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rose25

advice on surgery decision

My one year old daughter is on her second medication and the seizures are still not controlled.  Our doctor wants to do surgery to remove the abnormal area of her brain that is causing the seizures, but I am really nervous about this.  She has no developmental delays and I know there is no guarantee the surgery will even stop the seizures.  Please help!

Comments

Re: advice on surgery decision

Many people have to try dozens of medications before they find the right one.  Others have what is called Medically Refractory Epilepsy, like me.  Medications themselves do no control these seizures.  I had surgery twice in 2003 at the age of 14, both on the right temporal lobe to stop my seizures.  I went from having hundreds of seizures a day to 10-20 small ones a day.  Research has shown that the earlier surgery is done, the better the results are most of the time.  My surgery was done 6 years after my TBI and diagnosis, and after trying 13 different medicines. 

Whether or not to have surgery is a hard choice to make.  For me, it was based on the number of seizures I had a day, how they impacted my life as a child, plus my parents helping.  My doctor told us it was the only way we would even be able to come close to controlling my seizures.  They are still not controlled, but are much, much better than what they were.  I no longer have grand mals or complex partials every day.  I have simple partials (auras) daily, but they do not impact my life nearly as much as the first two do.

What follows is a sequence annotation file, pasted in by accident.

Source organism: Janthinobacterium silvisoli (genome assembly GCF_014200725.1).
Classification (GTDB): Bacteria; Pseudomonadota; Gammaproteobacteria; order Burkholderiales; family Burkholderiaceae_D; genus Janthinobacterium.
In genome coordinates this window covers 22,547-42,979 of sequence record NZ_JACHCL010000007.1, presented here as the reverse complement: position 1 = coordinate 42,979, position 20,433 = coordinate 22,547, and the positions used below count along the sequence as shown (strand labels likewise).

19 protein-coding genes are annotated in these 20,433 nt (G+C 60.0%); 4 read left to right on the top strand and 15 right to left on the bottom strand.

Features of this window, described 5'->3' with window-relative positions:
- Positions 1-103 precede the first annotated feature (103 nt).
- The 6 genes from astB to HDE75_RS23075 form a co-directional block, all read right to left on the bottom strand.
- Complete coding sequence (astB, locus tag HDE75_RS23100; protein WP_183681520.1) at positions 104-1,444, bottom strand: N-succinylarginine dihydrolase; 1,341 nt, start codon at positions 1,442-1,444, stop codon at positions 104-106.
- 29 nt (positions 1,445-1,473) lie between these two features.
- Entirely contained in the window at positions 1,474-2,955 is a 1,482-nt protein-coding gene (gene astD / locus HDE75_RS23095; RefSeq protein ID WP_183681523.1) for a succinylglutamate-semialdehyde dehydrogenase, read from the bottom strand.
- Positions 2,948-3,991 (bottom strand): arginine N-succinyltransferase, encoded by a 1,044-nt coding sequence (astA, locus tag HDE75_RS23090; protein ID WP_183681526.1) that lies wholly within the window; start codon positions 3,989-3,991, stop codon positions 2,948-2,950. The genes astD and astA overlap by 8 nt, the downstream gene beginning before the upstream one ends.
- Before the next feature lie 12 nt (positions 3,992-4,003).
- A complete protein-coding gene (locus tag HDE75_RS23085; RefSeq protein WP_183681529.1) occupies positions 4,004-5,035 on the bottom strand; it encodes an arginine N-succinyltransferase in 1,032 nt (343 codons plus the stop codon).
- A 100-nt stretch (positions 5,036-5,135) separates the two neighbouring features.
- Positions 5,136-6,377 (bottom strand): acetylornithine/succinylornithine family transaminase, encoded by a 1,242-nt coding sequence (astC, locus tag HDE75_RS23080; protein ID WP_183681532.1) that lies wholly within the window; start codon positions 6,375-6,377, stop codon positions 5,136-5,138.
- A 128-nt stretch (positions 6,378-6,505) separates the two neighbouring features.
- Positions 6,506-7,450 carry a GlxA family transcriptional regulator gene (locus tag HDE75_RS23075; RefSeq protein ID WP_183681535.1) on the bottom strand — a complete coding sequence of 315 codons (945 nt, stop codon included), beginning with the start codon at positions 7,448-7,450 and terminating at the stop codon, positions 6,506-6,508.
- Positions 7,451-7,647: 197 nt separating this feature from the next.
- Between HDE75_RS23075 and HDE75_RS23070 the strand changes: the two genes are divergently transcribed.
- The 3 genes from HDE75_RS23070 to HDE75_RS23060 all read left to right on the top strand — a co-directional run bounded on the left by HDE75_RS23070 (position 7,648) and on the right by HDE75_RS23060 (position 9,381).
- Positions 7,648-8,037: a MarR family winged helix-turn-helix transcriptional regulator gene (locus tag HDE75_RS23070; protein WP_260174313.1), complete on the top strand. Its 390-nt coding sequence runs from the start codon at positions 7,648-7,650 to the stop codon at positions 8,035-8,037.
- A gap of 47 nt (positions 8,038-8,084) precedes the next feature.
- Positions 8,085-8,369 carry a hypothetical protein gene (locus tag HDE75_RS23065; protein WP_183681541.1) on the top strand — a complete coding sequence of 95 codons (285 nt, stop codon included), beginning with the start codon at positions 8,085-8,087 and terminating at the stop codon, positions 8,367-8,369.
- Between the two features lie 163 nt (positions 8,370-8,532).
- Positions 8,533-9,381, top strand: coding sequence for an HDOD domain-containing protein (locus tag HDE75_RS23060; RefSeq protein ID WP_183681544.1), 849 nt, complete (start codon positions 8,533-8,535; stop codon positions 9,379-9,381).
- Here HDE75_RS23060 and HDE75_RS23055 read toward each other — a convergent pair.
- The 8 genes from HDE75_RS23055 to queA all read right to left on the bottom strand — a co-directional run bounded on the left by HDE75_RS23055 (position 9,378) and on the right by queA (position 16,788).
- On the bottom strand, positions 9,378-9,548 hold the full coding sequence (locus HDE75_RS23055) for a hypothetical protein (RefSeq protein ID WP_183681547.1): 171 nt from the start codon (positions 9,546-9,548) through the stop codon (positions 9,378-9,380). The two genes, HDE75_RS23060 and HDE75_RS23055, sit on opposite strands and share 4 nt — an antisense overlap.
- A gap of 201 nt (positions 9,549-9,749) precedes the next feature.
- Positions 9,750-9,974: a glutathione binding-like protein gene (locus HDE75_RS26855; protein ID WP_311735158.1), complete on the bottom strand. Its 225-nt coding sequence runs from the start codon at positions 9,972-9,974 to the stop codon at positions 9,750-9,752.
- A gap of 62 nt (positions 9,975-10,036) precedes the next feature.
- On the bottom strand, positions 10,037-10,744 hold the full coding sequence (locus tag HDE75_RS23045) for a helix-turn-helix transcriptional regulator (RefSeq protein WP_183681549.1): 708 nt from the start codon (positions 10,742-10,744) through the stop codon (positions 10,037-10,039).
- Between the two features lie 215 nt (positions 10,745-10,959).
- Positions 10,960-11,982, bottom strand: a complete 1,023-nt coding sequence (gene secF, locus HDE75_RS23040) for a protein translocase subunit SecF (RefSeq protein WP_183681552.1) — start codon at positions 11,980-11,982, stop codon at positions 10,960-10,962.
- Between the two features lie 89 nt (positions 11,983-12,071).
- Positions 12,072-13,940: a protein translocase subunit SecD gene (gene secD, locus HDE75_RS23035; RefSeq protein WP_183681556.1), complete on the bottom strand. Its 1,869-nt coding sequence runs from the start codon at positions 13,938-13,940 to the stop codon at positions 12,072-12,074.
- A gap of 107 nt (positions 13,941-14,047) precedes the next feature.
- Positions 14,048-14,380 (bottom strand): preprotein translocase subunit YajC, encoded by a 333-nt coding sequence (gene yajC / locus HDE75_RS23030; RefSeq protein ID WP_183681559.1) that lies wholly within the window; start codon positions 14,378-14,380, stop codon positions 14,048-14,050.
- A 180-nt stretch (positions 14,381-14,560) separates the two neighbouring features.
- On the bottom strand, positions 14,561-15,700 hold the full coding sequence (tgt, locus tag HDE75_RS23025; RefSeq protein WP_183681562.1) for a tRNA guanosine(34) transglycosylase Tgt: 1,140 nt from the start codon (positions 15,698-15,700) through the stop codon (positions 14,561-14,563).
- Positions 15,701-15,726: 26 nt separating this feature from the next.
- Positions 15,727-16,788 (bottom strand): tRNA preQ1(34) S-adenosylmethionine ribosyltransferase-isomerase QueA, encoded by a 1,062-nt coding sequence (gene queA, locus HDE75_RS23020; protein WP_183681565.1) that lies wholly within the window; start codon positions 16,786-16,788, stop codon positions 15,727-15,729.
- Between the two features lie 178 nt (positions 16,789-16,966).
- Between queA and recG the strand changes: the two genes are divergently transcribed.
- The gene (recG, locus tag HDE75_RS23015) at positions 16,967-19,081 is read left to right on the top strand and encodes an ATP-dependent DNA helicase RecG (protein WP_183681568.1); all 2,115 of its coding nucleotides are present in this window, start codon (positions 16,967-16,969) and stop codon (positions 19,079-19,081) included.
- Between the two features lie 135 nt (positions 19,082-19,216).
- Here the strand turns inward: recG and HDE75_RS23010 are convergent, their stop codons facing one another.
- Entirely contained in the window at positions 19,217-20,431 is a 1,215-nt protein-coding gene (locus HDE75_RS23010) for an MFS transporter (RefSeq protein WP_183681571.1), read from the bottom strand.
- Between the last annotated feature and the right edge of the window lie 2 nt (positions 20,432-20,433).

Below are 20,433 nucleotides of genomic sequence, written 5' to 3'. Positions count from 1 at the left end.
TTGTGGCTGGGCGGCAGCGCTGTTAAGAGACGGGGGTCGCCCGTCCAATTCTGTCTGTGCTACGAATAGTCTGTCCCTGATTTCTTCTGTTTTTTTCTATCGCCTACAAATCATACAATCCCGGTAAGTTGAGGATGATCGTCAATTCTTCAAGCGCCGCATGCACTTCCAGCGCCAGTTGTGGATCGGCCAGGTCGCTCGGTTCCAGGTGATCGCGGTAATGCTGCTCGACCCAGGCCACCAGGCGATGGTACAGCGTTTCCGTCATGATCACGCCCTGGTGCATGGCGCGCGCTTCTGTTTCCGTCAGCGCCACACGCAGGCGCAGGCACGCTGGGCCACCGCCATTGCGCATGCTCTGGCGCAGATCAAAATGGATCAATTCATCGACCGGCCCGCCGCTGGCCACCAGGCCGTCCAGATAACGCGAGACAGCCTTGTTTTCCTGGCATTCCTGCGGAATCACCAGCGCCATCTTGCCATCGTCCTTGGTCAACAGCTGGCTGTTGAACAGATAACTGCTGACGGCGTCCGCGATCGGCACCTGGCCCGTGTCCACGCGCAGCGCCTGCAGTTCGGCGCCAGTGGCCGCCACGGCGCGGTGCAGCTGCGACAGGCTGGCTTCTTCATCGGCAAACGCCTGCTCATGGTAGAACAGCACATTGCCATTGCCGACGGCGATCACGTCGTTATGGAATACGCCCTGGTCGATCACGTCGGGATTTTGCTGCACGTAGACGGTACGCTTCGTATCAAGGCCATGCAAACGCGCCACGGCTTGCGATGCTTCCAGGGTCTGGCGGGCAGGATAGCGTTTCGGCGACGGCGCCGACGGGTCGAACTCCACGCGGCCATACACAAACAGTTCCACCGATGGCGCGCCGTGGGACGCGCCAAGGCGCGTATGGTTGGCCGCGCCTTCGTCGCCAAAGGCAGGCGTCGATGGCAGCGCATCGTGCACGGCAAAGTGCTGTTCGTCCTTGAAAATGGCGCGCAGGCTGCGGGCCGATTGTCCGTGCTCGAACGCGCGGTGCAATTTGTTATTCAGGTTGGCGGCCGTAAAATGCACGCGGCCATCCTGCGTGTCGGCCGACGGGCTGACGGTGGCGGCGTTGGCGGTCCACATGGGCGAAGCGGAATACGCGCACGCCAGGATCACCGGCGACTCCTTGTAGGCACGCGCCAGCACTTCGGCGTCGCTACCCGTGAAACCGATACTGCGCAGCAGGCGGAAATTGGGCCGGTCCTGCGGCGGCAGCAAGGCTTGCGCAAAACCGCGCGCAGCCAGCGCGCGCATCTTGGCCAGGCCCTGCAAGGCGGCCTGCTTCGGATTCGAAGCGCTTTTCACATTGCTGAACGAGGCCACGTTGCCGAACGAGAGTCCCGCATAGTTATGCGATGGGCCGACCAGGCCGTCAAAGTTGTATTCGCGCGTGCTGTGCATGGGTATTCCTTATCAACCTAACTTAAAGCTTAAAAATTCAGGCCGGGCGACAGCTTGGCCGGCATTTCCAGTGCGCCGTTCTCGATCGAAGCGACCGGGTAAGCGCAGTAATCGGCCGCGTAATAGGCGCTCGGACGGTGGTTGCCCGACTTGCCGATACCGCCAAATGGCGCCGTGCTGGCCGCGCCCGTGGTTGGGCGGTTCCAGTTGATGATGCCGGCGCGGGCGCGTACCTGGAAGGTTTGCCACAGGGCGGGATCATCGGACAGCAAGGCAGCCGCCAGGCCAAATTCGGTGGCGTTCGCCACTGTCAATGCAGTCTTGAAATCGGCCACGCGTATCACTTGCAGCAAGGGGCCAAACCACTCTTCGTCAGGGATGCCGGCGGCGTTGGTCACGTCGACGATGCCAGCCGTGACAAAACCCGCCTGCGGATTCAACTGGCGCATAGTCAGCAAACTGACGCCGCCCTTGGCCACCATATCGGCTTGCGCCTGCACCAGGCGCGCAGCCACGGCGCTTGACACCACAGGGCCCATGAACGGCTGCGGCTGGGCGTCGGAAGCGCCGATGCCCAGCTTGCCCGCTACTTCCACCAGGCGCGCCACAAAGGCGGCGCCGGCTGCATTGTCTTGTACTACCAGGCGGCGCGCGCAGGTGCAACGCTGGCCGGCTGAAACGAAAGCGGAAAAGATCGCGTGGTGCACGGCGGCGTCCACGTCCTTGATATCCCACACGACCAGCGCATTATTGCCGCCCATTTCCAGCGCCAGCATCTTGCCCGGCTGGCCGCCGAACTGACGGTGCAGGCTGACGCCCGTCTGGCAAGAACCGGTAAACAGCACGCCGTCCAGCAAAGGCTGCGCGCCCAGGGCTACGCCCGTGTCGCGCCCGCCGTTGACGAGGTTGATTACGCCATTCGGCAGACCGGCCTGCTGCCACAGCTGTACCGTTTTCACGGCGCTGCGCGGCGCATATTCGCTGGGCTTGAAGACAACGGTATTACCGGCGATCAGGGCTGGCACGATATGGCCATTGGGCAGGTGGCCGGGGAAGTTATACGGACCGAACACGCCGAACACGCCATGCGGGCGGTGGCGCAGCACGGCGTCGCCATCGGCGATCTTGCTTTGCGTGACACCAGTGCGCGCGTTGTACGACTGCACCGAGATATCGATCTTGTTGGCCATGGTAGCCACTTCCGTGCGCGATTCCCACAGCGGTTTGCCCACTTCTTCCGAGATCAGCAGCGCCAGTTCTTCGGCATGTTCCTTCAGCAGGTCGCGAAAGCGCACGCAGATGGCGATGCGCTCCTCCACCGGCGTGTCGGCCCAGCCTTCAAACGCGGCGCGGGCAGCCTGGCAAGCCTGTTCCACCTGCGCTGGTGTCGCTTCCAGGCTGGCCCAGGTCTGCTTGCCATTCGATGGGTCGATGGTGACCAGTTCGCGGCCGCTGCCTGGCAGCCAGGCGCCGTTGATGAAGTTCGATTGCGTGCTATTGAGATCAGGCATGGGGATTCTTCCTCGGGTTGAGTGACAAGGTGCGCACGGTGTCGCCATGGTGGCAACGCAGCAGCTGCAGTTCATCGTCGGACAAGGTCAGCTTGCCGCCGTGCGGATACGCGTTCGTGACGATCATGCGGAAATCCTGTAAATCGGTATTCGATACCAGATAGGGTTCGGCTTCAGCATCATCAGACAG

Re: advice on surgery decision

Thank you for your comment, I guess we have alot to think about.

Re: advice on surgery decision

Thank you for your comment, I guess we have alot to think about.

Re: advice on surgery decision

I had szs 36 years before opting for surgery.  I tried 4 different meds, none worked, I had about 50 szs a year and finally threw in the towel and had surgery.  I have been seizure-free since, which is now over 5 years.  The meds will have side effects & if they're not working, don't stay on them.  Talk to the docs about surgery and start getting the info.  Make sure you talk to neurosurgeons who specialize in the surgery for epilespy and are pros.  I found Dr. Doyle at NYU-Langone Comprehensive Epilepsy Center in NY and highly recommend him.  Dr. Devinsky was my epileptologist.